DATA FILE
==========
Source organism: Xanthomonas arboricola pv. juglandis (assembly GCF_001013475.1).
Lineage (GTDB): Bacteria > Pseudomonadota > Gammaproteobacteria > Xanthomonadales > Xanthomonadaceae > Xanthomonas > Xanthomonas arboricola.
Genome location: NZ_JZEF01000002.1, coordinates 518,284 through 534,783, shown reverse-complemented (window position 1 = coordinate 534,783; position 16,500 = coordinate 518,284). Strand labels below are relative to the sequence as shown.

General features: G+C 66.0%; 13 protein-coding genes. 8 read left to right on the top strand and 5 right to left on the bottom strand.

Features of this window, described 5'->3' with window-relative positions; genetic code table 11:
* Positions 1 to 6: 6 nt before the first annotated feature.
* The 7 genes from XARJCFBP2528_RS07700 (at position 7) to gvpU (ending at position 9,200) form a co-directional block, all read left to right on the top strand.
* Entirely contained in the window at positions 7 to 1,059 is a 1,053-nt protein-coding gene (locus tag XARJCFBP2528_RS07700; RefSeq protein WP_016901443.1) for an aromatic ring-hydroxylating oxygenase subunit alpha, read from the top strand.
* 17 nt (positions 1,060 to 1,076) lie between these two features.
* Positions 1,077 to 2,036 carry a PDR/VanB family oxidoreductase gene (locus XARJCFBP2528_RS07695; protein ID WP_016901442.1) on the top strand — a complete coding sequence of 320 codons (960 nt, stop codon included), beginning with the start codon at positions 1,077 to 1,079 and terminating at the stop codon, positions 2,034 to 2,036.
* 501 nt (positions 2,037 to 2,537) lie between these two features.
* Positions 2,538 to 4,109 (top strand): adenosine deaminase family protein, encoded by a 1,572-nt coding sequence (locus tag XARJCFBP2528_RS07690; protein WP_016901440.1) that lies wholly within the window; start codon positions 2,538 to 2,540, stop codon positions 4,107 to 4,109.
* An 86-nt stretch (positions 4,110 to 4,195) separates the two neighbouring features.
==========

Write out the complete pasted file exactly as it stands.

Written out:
Source organism: Xanthomonas arboricola pv. juglandis (assembly GCF_001013475.1).
Lineage (GTDB): Bacteria > Pseudomonadota > Gammaproteobacteria > Xanthomonadales > Xanthomonadaceae > Xanthomonas > Xanthomonas arboricola.
Genome location: NZ_JZEF01000002.1, coordinates 518,284 through 534,783, shown reverse-complemented (window position 1 = coordinate 534,783; position 16,500 = coordinate 518,284). Strand labels below are relative to the sequence as shown.

General features: G+C 66.0%; 13 protein-coding genes. 8 read left to right on the top strand and 5 right to left on the bottom strand.

Features of this window, described 5'->3' with window-relative positions; genetic code table 11:
* Positions 1 to 6: 6 nt before the first annotated feature.
* The 7 genes from XARJCFBP2528_RS07700 (at position 7) to gvpU (ending at position 9,200) form a co-directional block, all read left to right on the top strand.
* Entirely contained in the window at positions 7 to 1,059 is a 1,053-nt protein-coding gene (locus tag XARJCFBP2528_RS07700; RefSeq protein WP_016901443.1) for an aromatic ring-hydroxylating oxygenase subunit alpha, read from the top strand.
* 17 nt (positions 1,060 to 1,076) lie between these two features.
* Positions 1,077 to 2,036 carry a PDR/VanB family oxidoreductase gene (locus XARJCFBP2528_RS07695; protein ID WP_016901442.1) on the top strand — a complete coding sequence of 320 codons (960 nt, stop codon included), beginning with the start codon at positions 1,077 to 1,079 and terminating at the stop codon, positions 2,034 to 2,036.
* 501 nt (positions 2,037 to 2,537) lie between these two features.
* Positions 2,538 to 4,109 (top strand): adenosine deaminase family protein, encoded by a 1,572-nt coding sequence (locus tag XARJCFBP2528_RS07690; protein WP_016901440.1) that lies wholly within the window; start codon positions 2,538 to 2,540, stop codon positions 4,107 to 4,109.
* An 86-nt stretch (positions 4,110 to 4,195) separates the two neighbouring features.